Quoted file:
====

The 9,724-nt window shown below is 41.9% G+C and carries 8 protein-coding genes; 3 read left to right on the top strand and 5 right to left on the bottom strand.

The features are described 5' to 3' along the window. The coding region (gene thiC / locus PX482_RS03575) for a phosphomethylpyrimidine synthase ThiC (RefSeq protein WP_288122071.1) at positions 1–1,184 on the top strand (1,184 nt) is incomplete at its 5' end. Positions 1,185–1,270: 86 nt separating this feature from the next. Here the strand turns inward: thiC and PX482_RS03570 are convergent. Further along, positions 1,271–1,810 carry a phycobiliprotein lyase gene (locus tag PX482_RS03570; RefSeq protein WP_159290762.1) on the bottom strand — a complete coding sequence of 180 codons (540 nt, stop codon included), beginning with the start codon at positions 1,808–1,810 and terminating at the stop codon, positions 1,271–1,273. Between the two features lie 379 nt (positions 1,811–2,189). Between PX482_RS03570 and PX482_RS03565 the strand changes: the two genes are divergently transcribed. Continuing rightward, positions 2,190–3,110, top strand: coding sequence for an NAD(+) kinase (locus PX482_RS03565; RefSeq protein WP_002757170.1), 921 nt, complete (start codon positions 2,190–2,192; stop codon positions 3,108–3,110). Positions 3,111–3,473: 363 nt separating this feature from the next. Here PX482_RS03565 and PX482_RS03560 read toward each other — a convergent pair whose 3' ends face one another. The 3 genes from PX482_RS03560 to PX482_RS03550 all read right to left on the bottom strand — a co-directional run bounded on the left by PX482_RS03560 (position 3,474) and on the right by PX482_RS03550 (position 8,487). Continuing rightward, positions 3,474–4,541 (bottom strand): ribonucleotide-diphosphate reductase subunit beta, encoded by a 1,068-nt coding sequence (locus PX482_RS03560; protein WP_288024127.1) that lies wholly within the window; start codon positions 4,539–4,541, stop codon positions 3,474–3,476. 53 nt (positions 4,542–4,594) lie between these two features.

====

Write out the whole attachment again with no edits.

The 9,724-nt window shown below is 41.9% G+C and carries 8 protein-coding genes; 3 read left to right on the top strand and 5 right to left on the bottom strand.

The features are described 5' to 3' along the window. The coding region (gene thiC / locus PX482_RS03575) for a phosphomethylpyrimidine synthase ThiC (RefSeq protein WP_288122071.1) at positions 1–1,184 on the top strand (1,184 nt) is incomplete at its 5' end. Positions 1,185–1,270: 86 nt separating this feature from the next. Here the strand turns inward: thiC and PX482_RS03570 are convergent. Further along, positions 1,271–1,810 carry a phycobiliprotein lyase gene (locus tag PX482_RS03570; RefSeq protein WP_159290762.1) on the bottom strand — a complete coding sequence of 180 codons (540 nt, stop codon included), beginning with the start codon at positions 1,808–1,810 and terminating at the stop codon, positions 1,271–1,273. Between the two features lie 379 nt (positions 1,811–2,189). Between PX482_RS03570 and PX482_RS03565 the strand changes: the two genes are divergently transcribed. Continuing rightward, positions 2,190–3,110, top strand: coding sequence for an NAD(+) kinase (locus PX482_RS03565; RefSeq protein WP_002757170.1), 921 nt, complete (start codon positions 2,190–2,192; stop codon positions 3,108–3,110). Positions 3,111–3,473: 363 nt separating this feature from the next. Here PX482_RS03565 and PX482_RS03560 read toward each other — a convergent pair whose 3' ends face one another. The 3 genes from PX482_RS03560 to PX482_RS03550 all read right to left on the bottom strand — a co-directional run bounded on the left by PX482_RS03560 (position 3,474) and on the right by PX482_RS03550 (position 8,487). Continuing rightward, positions 3,474–4,541 (bottom strand): ribonucleotide-diphosphate reductase subunit beta, encoded by a 1,068-nt coding sequence (locus PX482_RS03560; protein WP_288024127.1) that lies wholly within the window; start codon positions 4,539–4,541, stop codon positions 3,474–3,476. 53 nt (positions 4,542–4,594) lie between these two features.